The Premature Post-mortem of the 2014 Blue Jays

Today a piece on the Blue Jays was released by SB Nation, a network of fan-centric sports blogs.  Written by San Francisco Giants blogger Grant Brisbee, “The premature burial of the 2014 Blue Jays” discusses how the Blue Jays decided to “go for it” in the off-season of 2012: the assets the Blue Jays parted with, the assets the Blue Jays acquired, the payroll implications and how the moves worked out for the Blue Jays in 2013 (spoiler alert: not good).  It’s a post-mortem of sorts, and is similar to a view that is not uncommon in the blogosphere and American media: the Blue Jays would be better-off had they not made those trades and signings, they finished last as a result of those transactions and since the roster is more-or-less the same as 2013, the team will continue to under-perform.

Brisbee himself states that the goal of the piece isn’t to irritate Jays fans, but to engage in a thought exercise.  It’s a pretty good size-up of the Blue Jays’ transactions and assessment of players involved, but it begins to go off the rails when it reaches the “thought exercise” part – an exercise based on his “feeling that the Blue Jays want some of those players back.” He wonders “is this the worst spot the Blue Jays can be in? Did they do irreparable damage to their abilities to contend in the present and future?” He attempts to “rewrite history” and does so by describing the “best alternate reality” and “worst-case alternate reality” before heading into a post-mortem.

The author’s “best alternate reality” in a nutshell has Noah Syndergaard still in the organization and he’s the staff ace.  Travis d’Arnaud is the starting, power-hitting catcher.  Henderson Alvarez is a cheap rotation piece with a great strikeout-to-walk ratio.  Yunel Escobar is solid at short.  The money spent on all of those Marlins could be spent on a stud who could make an immediate impact – a pitcher like Zack Greinke.  The Blue Jays contend, and they control Syndergaard for six-seven years.

Although it sounds nice, there are many flaws in this scenario – so many that I would prefer to call this a “best alternate fantasy” instead of “best alternate reality.”  Firstly, there is no way Greinke is coming to Toronto on a straight up free-agent deal.  Not with the way the roster is constructed in said alternate reality, not with the Jays being in the AL East, not with Greinke – a premier free-agent – having to deal with the hassles of Canadian living and taxes.

Noah Syndergaard isn’t ready to be the staff ace of the Mets.  How could he be ready for prime time in Toronto?

Travis d’Arnaud is not ready to be that power-hitting starting catcher just yet.  He also needs to be an effective game-caller in order to push the pitching staff to succeed.  We’ve got that now in Dioner Navarro.

Dioner Navarro
Image courtesy of Craig Robertson/Toronto Sun/QMI Agency

True, Brisbee makes a good point when he says the Blue Jays could use a cheap pitcher for the rotation, and Henderson Alvarez is probably an upgrade on what they have now.  Then again, Alvarez pitches in the pitcher-friendly Marlins Park while playing in the weaker National League. In three starts so far this year he’s not looking very studly, and neither is his strikeout-to-walk ratio (small sample size alert!).  The Blue Jays also have Drew Hutchison to fill that need, right now.

In my opinion, it’s quite simple what the “best alternate reality” is.  It’s health.  We don’t need to “rewrite history” and take a mulligan on the Marlins and Mets deals. The only history that needs to be re-written is the medical history of the players.   In the best alternate reality, Jose Reyes doesn’t miss nearly 70 games due to injury.  Brett Lawrie doesn’t miss 55.  A tumour doesn’t grow on Melky Cabrera’s spinal cord. Colby Rasmus & Jose Bautista don’t miss nearly 40 games each.  JP Arencibia doesn’t have the worst OBP of any qualified hitter with over 400 plate appearances in the history of the game (ok, there’s no injury excuse for that).  RA Dickey doesn’t go to the World Baseball Classic and doesn’t hurt his back resulting in diminished velocity on his knuckleball.  Josh Johnson’s elbow is free from bone spurs.  JA Happ doesn’t get hit in the face with a comebacker while injuring his knee.  Now that I think about it, what happened in 2013 sounds A LOT like the worst-possible alternate reality.  And it happened just like that.  Those who don’t follow the team closely, and many of the American media (except Jayson Stark) fail to recognize that fact.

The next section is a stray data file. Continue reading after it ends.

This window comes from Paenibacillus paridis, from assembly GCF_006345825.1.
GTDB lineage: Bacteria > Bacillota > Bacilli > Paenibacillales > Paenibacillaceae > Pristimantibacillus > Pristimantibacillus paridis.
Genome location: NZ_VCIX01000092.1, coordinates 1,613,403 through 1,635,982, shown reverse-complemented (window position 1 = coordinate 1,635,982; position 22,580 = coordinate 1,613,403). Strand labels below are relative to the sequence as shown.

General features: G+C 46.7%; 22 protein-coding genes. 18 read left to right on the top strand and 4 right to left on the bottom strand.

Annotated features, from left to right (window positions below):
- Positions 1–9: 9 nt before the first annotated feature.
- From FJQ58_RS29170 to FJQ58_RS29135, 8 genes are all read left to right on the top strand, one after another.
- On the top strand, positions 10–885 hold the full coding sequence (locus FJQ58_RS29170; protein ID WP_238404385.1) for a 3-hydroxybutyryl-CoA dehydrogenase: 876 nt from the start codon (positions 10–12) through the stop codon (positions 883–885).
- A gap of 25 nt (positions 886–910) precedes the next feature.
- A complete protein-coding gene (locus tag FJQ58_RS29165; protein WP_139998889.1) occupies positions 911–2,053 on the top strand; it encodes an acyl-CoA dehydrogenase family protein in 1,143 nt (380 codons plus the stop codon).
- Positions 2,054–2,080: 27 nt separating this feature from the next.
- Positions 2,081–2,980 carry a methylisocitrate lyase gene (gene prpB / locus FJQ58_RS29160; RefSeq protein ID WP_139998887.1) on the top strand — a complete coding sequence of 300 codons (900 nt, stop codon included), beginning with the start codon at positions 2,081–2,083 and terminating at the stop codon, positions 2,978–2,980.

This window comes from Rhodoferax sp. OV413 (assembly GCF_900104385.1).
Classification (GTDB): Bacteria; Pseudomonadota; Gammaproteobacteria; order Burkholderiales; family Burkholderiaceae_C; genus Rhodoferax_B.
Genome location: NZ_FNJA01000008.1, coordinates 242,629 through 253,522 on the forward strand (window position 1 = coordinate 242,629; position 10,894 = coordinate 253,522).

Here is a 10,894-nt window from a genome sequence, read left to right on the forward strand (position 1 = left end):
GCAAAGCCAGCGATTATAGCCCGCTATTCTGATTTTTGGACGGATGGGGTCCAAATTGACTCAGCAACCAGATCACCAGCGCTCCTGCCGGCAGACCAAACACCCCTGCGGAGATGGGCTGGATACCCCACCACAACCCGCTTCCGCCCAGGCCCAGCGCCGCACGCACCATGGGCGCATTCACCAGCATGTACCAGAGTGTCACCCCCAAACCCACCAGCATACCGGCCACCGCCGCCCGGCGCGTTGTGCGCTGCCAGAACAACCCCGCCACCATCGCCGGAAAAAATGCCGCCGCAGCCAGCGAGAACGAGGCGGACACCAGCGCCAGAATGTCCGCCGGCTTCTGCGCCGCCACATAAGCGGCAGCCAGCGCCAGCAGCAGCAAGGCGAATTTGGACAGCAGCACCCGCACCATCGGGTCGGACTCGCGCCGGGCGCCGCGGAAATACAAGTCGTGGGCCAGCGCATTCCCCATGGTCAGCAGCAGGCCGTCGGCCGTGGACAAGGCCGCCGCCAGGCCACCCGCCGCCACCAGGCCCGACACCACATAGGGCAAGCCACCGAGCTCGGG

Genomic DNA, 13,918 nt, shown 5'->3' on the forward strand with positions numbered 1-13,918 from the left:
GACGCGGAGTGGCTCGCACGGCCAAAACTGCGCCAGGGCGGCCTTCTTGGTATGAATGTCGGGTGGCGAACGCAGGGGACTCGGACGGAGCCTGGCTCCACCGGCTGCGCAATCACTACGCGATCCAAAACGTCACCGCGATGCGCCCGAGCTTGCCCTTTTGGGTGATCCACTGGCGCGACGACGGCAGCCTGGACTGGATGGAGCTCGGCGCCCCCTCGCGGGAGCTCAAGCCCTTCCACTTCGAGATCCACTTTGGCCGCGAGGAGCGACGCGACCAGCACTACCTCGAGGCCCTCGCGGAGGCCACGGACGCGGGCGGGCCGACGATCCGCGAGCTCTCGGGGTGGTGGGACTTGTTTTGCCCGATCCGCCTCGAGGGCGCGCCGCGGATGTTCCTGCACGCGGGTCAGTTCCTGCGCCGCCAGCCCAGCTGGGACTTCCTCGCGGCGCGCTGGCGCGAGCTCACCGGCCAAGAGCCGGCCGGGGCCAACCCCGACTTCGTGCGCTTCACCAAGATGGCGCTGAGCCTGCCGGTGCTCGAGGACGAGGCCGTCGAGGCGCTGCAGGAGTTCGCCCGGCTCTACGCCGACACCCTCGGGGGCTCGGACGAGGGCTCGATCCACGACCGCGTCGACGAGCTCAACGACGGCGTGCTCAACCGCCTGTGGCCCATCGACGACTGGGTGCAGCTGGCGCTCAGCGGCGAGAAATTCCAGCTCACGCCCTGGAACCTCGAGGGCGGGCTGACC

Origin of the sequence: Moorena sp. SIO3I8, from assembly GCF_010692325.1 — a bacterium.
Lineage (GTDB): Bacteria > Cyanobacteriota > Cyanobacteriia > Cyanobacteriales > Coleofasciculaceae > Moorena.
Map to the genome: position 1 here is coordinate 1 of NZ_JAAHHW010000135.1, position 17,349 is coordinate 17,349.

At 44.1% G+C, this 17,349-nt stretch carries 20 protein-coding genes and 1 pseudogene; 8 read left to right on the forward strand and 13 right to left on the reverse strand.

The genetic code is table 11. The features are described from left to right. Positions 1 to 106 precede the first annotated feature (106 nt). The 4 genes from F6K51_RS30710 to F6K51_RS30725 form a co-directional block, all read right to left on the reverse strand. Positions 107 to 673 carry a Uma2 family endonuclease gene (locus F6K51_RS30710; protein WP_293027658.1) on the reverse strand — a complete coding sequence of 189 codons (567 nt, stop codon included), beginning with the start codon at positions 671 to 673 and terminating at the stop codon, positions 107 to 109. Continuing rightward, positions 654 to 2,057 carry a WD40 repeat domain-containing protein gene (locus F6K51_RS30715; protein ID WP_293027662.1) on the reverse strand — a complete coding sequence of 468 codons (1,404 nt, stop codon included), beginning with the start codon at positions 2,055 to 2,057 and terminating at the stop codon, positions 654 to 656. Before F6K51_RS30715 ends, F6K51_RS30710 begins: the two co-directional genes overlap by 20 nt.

Brisbee’s worst-case alternate reality involves the Jays signing BJ Upton and Josh Hamilton.  True, that would suck.  But it would suck only because the Jays wouldn’t have another chance to win in 2014 with that 2013 core that were sucked into a black hole of bad luck.  Fortunately for fans of the team, they do.

And Brisbee realizes this in his “post-mortem.”  Although the conclusion is peppered with such pearls as “…makes it seem like the Blue Jays are hopelessly adrift” and “it doesn’t look good. Some would say it looks awful, stupid, short-sighted, completely debilitating, devastating, impulsive, unrealistic….” there is an admission that the Blue Jays were built beyond 2013.  While there is no mention that injury is what caused such a horrific and deflating 2013 season, the same roster built to win in 2013 might very well be good enough to win in 2014.  It doesn’t take a “best alternate reality” to make it happen – it’s happening right now.  And if Jose Reyes’ “hamstrings of polenta” (well played, Mr. Brisbee) can perform on the unforgiving AstroTurf from the time he gets off the DL until the end of the season? Look out.

Jose Reyes
Image courtesy of David Manning-USA TODAY Sports

Featured image courtesy of Lee Hiller Nature Photography

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